What is different this time?

Some things are different and meaningful.

First, Zuckerberg testified, it was covered around the world, and we are now talking about the structure of the platform economy and about data rights. This is new.

Second, Facebook now public supports legislation they have lobbied hard against (the Honest Ads act), and it will be far more difficult for them (and other tech platforms) to lobby against other sensible regulation (such as those around meaningful consent and the use of facial recognition).

Third, Zuckerberg acknowledged that Facebook is responsible for the content on their platform. This is a major change in position, and has significant legal and regulatory implications. They have long claimed they were neither a utility, nor a media company, therefore avoiding the regulatory burdens placed on each. This is untenable.

Fourth, senators and their staff are now zeroed in on the problems of platforms and the governance challenges posed. Those problems are going to get worse before they get better, so this is not going away.

Even some Facebook shareholders are calling for Zuckerberg to be removed as CEO. Has he, in the past days, including before the U.S. Congress, provided the reassurance needed? Should we believe him?

Zuckerberg has spent much of his career apologizing for breaches of privacy. From his early work on Facemash (a precursor to Facebook) at Harvard he has routinely pushed the legal boundaries and social norms of data collection. In 2010, he argued that the desire for privacy was an antiquated social norm. And in many ways he was right. Two point two billion people have made an implicit bargain to give up privacy in exchange for free services. So now, like before, Zuckerberg is saying “trust us,” we will do better.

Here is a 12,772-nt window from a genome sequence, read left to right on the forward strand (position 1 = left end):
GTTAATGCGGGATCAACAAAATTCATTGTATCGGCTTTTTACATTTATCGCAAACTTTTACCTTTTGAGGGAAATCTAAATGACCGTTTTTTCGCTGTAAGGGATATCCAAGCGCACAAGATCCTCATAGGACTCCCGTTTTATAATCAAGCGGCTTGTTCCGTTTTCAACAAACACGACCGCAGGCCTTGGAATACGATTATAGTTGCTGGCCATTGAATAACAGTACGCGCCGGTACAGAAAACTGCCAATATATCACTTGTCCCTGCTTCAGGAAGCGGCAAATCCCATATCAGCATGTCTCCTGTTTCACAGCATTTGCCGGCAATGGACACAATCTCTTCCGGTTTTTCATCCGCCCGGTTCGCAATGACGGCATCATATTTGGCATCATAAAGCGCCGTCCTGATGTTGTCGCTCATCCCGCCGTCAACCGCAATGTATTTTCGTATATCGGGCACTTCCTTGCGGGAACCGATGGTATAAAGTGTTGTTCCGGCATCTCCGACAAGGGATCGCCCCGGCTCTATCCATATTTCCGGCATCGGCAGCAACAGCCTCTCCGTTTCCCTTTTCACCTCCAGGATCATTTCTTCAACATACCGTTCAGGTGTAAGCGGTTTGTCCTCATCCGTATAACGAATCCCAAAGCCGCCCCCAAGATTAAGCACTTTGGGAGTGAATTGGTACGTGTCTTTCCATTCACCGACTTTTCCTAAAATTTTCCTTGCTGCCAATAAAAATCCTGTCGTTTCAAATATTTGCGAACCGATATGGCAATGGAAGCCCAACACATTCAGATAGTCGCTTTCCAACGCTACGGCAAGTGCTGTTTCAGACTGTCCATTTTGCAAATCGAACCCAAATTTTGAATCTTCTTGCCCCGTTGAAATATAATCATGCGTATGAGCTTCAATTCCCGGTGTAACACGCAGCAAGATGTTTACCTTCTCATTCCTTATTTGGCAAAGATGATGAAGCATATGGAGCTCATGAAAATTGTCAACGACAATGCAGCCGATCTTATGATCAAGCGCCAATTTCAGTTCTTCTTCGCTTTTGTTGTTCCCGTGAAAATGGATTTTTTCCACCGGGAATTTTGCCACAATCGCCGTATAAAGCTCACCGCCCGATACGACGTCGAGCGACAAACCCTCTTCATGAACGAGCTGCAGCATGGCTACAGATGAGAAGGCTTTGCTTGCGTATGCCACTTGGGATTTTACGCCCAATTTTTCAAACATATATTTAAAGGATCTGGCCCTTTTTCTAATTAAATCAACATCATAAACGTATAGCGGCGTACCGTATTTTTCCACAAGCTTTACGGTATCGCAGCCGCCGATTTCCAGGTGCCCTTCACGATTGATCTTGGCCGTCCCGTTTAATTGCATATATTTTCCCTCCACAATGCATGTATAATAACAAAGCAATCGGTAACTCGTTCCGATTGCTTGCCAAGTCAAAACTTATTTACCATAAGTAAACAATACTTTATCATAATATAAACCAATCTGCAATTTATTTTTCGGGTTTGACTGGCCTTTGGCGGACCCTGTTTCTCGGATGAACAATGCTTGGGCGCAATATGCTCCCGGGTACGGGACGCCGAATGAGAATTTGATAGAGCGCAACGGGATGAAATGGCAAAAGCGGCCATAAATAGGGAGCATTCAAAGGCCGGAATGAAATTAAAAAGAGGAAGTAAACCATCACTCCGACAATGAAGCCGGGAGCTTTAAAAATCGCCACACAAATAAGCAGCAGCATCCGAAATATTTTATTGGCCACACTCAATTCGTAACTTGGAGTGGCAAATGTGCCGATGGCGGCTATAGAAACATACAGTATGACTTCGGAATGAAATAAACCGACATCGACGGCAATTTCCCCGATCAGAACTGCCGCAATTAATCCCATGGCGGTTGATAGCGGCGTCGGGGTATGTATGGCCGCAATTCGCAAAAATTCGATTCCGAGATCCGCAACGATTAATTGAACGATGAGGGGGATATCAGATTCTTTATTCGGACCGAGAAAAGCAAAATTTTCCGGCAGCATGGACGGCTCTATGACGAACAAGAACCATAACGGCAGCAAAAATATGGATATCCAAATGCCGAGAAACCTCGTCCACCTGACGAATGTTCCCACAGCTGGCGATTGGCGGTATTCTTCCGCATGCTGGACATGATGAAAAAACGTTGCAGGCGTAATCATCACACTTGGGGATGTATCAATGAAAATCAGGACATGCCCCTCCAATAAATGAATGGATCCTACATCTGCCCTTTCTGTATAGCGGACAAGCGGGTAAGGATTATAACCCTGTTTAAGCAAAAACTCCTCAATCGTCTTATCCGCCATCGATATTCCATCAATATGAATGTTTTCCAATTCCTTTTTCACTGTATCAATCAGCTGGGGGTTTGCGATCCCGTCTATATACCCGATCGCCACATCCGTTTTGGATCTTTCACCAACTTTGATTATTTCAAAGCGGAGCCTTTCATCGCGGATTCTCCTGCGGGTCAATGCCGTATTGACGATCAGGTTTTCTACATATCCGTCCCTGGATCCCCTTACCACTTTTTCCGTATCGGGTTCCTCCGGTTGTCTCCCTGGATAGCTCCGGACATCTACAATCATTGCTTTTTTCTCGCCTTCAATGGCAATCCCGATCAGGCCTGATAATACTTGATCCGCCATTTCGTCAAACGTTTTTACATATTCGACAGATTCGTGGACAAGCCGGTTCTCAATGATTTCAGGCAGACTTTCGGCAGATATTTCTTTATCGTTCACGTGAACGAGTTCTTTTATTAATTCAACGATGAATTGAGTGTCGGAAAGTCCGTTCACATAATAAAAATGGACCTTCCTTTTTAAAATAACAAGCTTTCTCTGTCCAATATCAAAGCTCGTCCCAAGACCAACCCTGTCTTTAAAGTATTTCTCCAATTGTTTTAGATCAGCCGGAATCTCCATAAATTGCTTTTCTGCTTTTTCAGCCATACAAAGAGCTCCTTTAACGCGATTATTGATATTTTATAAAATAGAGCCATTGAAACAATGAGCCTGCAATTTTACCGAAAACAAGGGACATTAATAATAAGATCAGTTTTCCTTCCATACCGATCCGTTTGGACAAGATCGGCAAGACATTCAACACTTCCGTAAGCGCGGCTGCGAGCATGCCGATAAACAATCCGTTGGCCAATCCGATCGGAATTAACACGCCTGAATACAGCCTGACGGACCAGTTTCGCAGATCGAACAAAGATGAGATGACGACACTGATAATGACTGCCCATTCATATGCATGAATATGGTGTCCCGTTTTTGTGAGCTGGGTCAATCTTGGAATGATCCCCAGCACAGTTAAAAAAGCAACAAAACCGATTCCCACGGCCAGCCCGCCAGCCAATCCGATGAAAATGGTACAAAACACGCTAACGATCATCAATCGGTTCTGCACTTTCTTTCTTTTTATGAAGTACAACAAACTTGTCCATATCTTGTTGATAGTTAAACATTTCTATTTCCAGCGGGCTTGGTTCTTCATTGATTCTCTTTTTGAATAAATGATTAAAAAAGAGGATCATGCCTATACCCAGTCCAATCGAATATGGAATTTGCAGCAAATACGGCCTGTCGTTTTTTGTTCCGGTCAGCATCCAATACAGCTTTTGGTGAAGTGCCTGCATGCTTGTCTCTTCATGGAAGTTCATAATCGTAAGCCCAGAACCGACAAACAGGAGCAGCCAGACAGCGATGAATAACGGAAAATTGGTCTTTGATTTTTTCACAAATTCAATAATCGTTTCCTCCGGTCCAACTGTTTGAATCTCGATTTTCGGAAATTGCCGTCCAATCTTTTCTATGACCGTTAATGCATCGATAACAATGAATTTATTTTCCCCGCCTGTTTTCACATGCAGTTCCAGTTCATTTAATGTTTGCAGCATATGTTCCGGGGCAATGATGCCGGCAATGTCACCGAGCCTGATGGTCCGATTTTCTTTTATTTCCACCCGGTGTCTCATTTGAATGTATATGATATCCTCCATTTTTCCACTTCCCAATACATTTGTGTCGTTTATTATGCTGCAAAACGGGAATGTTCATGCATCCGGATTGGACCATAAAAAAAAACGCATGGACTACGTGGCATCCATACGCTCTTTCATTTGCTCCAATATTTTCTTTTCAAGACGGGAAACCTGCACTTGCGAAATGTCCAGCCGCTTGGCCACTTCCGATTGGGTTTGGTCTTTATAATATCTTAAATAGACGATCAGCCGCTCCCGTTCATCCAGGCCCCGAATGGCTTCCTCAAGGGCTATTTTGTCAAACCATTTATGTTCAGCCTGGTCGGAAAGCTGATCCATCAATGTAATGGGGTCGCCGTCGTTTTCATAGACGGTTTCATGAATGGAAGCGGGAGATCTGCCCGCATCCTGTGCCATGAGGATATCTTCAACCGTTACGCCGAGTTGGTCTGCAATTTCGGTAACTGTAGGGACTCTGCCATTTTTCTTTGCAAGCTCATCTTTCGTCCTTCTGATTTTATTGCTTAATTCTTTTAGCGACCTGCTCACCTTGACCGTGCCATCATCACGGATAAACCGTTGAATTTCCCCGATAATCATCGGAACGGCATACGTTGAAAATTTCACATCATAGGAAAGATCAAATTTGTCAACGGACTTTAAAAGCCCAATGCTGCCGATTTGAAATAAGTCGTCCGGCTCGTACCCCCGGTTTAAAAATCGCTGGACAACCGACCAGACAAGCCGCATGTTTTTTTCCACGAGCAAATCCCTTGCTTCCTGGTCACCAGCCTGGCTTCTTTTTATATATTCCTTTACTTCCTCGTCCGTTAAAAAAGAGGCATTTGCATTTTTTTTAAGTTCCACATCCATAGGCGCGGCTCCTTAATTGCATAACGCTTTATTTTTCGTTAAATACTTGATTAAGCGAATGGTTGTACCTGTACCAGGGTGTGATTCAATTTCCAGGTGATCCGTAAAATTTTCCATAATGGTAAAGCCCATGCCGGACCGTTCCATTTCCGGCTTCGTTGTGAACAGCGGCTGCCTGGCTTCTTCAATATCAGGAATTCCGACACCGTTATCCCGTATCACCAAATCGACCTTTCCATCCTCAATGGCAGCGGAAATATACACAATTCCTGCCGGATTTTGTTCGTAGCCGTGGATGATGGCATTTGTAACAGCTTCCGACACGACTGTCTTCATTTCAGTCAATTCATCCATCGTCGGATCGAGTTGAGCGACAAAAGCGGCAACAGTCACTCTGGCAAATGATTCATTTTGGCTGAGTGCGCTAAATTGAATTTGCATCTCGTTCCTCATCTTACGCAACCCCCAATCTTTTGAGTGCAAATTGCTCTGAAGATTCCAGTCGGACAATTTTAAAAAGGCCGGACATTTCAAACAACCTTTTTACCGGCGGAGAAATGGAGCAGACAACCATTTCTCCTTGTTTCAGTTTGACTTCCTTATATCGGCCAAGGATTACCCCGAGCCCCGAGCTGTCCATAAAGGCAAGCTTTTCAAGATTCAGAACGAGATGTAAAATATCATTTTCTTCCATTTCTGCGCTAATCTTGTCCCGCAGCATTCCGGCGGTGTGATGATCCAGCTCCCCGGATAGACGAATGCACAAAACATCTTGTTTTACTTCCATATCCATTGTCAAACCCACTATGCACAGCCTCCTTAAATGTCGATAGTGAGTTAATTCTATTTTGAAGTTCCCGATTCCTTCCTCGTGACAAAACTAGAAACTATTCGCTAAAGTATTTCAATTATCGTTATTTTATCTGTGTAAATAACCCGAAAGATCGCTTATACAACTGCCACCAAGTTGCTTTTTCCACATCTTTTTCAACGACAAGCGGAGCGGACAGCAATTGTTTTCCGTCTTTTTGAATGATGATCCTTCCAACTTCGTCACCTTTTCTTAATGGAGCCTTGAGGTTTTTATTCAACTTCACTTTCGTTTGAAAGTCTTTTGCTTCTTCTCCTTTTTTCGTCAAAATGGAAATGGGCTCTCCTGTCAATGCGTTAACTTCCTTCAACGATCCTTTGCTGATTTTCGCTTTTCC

582px version of Owen.png
UBC professor Taylor Owen: ‘In a democracy we don’t have to just trust individuals and corporations to act in the social interest. Instead we incentivize them to do so through laws, regulations and meaningful penalties. How are we going to govern digital platform monopolies?’

The challenge is that it is now clear there are a host of negative externalities to this bargain, and to this scale of data collection. And so I am not sure that rebuilding trust will be sufficient.

Luckily, in a democracy we don’t have to just trust individuals and corporations to act in the social interest. Instead we incentivize them to do so through laws, regulations and meaningful penalties. And so this is the path I think we are now on. How are we going to govern digital platform monopolies?

For years Facebook maintained it was best to let it regulate itself, free of government meddling…

Publicly traded private monopolies don’t self-regulate. Now, in response to market pressure they could change their practices, and we are seeing some of that today. But ultimately Facebook will remain a surveillance capitalist company — they are in the business of collecting and monetizing data. If we as a society think that this practice has negative social or economic costs, then we need to talk about how governments can mitigate these harms.

What regulations are needed?